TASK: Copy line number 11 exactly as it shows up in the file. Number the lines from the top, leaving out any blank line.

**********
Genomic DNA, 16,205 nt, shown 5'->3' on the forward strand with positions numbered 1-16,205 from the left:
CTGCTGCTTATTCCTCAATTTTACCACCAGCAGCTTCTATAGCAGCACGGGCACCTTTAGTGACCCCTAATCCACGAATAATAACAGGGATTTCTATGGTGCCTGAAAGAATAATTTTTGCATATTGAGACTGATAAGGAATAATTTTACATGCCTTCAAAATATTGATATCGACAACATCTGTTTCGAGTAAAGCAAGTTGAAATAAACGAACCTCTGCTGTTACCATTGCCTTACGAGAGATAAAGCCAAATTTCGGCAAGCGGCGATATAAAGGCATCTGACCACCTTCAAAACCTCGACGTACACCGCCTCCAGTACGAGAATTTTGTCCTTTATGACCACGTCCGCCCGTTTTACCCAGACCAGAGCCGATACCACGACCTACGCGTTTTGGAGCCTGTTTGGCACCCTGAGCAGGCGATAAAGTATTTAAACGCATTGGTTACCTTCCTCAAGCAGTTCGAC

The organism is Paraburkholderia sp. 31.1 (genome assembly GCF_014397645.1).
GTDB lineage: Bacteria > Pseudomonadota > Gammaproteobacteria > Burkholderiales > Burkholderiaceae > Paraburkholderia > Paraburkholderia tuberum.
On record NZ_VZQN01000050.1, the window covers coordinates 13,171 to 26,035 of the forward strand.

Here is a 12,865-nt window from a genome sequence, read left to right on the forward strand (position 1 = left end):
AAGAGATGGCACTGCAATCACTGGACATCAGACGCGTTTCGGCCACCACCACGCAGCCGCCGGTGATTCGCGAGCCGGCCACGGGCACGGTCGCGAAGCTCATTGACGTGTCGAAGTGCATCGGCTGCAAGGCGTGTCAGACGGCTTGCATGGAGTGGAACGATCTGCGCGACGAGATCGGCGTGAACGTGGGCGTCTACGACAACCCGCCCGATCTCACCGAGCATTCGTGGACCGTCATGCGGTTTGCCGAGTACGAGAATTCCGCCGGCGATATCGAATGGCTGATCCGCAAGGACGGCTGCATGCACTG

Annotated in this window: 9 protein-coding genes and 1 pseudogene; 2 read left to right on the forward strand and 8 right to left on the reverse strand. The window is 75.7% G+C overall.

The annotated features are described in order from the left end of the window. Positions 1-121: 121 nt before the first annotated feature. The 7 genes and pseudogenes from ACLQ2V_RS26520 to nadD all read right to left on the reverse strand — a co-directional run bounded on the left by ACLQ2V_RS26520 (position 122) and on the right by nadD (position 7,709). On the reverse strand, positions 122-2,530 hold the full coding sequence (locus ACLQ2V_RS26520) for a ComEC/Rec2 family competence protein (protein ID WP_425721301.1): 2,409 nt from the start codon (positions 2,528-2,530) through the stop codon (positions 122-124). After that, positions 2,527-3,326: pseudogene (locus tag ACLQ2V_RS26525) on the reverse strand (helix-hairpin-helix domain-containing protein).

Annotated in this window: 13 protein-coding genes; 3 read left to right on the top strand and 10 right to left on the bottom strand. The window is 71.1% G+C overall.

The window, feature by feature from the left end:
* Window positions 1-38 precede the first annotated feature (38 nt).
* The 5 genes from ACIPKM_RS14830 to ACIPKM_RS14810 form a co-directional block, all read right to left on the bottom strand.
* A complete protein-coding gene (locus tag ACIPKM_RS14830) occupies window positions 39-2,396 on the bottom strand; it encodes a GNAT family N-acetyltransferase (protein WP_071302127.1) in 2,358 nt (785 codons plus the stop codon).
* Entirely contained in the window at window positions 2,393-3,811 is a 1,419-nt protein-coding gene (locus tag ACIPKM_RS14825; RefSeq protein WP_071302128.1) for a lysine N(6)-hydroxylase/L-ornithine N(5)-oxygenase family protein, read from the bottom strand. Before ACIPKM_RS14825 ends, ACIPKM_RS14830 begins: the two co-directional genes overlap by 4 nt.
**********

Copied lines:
The window, feature by feature from the left end: